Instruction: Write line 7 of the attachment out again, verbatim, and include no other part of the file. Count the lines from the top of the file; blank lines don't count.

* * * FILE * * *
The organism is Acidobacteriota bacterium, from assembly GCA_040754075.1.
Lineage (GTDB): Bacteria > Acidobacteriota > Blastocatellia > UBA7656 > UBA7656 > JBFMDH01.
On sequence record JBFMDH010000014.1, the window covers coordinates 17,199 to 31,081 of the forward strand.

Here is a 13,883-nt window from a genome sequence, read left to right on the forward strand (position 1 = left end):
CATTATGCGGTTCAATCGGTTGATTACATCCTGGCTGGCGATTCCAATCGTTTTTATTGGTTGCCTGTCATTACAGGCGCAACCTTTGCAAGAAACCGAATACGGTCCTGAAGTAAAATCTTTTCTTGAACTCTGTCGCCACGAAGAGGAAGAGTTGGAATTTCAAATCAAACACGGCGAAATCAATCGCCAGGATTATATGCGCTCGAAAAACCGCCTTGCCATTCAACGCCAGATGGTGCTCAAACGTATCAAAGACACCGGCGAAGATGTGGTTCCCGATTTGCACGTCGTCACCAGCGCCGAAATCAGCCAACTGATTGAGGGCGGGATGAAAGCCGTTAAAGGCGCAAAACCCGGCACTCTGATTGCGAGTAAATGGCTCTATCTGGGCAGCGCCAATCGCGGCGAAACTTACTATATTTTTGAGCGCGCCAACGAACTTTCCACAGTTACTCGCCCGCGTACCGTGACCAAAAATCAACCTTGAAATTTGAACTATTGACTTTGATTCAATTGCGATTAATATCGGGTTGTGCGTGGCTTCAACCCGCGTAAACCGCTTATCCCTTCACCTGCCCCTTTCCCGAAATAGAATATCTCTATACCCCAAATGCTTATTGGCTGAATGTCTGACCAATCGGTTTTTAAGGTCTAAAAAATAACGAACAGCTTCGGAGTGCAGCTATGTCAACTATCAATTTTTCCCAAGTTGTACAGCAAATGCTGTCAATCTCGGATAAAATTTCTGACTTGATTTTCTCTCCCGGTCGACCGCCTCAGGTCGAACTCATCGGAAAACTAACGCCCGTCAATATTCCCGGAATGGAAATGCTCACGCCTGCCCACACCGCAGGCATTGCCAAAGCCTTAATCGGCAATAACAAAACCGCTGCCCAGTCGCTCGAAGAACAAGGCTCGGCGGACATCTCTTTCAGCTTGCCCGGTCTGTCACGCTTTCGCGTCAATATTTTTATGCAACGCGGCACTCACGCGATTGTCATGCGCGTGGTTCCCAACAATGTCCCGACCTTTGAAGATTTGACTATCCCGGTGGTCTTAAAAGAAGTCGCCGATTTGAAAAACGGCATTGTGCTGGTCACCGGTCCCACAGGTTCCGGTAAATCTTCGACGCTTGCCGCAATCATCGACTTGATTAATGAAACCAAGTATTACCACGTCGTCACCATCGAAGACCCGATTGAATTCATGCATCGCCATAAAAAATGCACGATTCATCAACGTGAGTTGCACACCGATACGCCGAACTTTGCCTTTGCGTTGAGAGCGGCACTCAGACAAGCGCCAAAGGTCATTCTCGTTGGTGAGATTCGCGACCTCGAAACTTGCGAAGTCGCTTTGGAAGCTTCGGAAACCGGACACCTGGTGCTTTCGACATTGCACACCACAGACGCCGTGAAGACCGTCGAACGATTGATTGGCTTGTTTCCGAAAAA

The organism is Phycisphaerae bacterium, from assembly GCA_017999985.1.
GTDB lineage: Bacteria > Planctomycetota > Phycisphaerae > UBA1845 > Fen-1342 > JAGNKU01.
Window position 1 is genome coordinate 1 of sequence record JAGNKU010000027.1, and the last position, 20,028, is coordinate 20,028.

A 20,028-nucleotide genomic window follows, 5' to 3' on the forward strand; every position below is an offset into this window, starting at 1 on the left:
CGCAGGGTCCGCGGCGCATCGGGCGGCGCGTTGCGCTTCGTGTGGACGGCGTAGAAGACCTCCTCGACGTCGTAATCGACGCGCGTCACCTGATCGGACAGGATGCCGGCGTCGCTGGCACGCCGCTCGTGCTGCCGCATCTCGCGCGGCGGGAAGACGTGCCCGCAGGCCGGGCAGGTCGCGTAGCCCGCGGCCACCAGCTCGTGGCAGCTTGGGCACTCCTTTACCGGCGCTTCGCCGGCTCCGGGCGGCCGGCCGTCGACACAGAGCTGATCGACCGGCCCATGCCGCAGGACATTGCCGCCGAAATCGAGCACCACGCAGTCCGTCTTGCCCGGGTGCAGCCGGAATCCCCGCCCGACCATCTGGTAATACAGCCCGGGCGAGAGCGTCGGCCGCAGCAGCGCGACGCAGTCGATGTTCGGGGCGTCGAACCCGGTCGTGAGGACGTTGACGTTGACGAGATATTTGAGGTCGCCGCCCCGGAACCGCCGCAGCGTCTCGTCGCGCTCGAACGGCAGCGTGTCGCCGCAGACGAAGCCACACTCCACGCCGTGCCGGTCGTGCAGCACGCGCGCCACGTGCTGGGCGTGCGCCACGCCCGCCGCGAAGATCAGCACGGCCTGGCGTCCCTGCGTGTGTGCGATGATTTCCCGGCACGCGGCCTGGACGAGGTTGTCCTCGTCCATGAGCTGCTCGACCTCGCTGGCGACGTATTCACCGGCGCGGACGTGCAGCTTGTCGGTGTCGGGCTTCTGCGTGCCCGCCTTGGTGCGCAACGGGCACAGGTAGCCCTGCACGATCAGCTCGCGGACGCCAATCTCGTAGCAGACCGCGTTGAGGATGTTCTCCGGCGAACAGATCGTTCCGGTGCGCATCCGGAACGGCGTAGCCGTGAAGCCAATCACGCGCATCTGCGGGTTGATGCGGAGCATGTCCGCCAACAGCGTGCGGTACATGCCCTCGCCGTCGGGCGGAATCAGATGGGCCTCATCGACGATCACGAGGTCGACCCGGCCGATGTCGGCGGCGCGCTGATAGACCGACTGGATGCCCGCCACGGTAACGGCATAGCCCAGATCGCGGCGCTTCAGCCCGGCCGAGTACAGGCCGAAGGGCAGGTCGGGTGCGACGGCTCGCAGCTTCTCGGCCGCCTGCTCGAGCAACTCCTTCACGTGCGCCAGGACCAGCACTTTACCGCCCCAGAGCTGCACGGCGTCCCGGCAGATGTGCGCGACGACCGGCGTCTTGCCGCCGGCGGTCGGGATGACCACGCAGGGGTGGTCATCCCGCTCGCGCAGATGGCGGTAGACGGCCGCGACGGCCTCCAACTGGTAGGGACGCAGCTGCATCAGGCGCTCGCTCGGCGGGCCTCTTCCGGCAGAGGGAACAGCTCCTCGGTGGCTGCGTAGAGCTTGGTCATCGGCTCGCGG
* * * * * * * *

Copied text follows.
GTDB lineage: Bacteria > Planctomycetota > Phycisphaerae > UBA1845 > Fen-1342 > JAGNKU01.